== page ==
Author(s): Lanier AP, Bender TR, Blot WJ, Fraumeni JF Jr, Hurlburt WB
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Abstract A survey of cancer incidence among Alaska Natives for the 5-year period 1969-73 revealed fewer cancer cases overall than expected in relation to US rates, but significantly increased risk for certain cancer sites: the nasopharynx in both sexes (with excesses over 15-fold), the liver in males, and the salivary glands, gallbladder, kidney and thyroid in females. Compared with earlier reports, the observations suggest marked changes in cancer incidence among Alaska Natives over the past two decades, with declines in esophageal and invasive cervical cancers, and increases in cancers of the lung, colon and rectum.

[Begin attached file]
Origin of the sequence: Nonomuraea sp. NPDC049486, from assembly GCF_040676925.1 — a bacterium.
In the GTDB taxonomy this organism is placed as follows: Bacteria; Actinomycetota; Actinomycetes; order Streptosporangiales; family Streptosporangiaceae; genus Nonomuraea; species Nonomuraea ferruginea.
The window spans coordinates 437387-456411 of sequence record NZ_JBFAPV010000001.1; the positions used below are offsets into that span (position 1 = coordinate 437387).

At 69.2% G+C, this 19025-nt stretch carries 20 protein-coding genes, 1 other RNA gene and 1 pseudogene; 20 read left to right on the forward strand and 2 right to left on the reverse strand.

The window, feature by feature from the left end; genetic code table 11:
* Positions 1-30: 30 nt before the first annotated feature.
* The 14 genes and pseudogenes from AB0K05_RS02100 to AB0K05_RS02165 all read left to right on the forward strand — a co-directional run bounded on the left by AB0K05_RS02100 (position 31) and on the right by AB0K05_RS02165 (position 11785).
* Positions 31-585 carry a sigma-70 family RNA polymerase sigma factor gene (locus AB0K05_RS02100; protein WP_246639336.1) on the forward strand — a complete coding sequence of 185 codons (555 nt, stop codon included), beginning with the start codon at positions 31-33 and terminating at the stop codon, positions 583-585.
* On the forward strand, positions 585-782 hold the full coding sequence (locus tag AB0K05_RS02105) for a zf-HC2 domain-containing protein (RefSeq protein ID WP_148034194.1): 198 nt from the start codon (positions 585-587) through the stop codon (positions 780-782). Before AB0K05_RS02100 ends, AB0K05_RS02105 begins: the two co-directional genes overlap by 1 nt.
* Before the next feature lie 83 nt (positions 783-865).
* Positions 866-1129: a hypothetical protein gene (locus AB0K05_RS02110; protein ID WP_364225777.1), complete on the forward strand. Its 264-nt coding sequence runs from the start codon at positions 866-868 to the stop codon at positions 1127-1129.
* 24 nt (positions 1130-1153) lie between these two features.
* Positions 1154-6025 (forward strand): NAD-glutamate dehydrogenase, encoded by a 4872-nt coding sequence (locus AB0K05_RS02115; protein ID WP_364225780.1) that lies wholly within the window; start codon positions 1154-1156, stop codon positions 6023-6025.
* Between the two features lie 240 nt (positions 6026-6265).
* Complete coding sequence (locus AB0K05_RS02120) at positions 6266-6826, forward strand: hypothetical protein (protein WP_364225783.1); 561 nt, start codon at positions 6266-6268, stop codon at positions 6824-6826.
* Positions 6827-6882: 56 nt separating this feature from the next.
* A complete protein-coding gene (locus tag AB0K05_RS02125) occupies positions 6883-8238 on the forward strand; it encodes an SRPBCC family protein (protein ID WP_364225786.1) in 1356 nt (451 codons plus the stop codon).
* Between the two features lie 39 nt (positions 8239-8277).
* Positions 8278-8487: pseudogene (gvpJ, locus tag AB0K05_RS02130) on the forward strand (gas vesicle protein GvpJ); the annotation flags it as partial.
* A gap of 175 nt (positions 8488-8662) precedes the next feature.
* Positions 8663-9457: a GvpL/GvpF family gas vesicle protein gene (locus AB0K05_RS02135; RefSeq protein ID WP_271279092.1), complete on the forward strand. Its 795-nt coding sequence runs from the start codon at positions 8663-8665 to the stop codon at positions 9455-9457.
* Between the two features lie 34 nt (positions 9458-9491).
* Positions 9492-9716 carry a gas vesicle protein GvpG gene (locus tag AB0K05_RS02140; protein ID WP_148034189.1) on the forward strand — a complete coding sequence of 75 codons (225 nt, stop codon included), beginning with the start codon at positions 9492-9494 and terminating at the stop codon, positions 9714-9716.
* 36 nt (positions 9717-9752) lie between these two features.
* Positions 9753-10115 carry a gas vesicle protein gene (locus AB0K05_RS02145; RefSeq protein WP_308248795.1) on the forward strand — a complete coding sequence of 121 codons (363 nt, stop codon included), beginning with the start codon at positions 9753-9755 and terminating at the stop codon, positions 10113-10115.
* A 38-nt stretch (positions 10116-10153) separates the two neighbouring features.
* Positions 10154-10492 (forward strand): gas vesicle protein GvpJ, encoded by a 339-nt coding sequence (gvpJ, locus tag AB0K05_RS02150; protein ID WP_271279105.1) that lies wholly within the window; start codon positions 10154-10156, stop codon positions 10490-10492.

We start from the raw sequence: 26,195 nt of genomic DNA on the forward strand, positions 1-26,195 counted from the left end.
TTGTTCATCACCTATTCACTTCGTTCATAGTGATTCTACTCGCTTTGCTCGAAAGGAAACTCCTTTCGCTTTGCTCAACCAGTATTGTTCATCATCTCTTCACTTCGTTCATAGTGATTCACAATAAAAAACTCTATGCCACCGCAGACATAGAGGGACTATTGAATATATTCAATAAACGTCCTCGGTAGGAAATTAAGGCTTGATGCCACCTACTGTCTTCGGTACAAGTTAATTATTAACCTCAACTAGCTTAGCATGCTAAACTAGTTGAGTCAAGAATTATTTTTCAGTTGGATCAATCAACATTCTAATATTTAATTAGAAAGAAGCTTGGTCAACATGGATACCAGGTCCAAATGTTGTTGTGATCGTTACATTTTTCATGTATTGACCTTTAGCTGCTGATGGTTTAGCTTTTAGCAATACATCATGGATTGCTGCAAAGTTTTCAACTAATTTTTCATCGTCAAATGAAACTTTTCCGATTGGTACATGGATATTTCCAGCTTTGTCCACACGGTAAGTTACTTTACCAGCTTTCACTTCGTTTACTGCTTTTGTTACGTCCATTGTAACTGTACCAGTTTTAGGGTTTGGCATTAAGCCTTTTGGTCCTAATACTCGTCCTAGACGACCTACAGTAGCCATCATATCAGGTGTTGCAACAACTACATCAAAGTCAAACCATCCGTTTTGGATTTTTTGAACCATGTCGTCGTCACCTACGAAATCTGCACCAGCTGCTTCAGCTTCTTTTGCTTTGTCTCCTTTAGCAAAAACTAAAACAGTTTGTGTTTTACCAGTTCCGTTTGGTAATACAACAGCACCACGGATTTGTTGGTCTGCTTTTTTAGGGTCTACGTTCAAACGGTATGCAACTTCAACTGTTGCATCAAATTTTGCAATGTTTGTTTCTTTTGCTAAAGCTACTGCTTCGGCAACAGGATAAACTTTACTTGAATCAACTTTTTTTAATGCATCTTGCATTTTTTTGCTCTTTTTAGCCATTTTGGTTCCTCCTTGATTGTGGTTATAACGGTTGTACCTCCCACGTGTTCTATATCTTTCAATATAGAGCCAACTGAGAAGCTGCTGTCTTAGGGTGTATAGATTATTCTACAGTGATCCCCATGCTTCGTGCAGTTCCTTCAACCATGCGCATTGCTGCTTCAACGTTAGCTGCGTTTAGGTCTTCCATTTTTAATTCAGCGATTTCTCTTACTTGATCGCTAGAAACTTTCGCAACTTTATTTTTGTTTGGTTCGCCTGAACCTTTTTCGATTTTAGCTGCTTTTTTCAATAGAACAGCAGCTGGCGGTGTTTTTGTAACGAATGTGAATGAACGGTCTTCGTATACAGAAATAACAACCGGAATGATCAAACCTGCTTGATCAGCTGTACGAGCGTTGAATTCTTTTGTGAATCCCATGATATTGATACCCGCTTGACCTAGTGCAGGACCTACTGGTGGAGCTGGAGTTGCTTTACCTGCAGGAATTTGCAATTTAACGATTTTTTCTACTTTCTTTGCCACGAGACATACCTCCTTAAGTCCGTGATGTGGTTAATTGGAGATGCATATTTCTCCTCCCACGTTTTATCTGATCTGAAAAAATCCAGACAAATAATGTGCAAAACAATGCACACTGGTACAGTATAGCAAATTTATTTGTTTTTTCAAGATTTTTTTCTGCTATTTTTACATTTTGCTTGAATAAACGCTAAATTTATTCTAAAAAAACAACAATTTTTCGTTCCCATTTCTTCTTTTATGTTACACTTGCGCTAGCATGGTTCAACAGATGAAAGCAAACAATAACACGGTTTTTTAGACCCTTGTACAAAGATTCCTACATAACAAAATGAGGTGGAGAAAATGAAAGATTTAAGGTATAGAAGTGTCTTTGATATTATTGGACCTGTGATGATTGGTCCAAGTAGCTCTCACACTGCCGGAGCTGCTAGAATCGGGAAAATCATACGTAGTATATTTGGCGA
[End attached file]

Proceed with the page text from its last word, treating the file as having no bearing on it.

This article was published in Int J Cancer
and referenced in Journal of Cancer Science & Therapy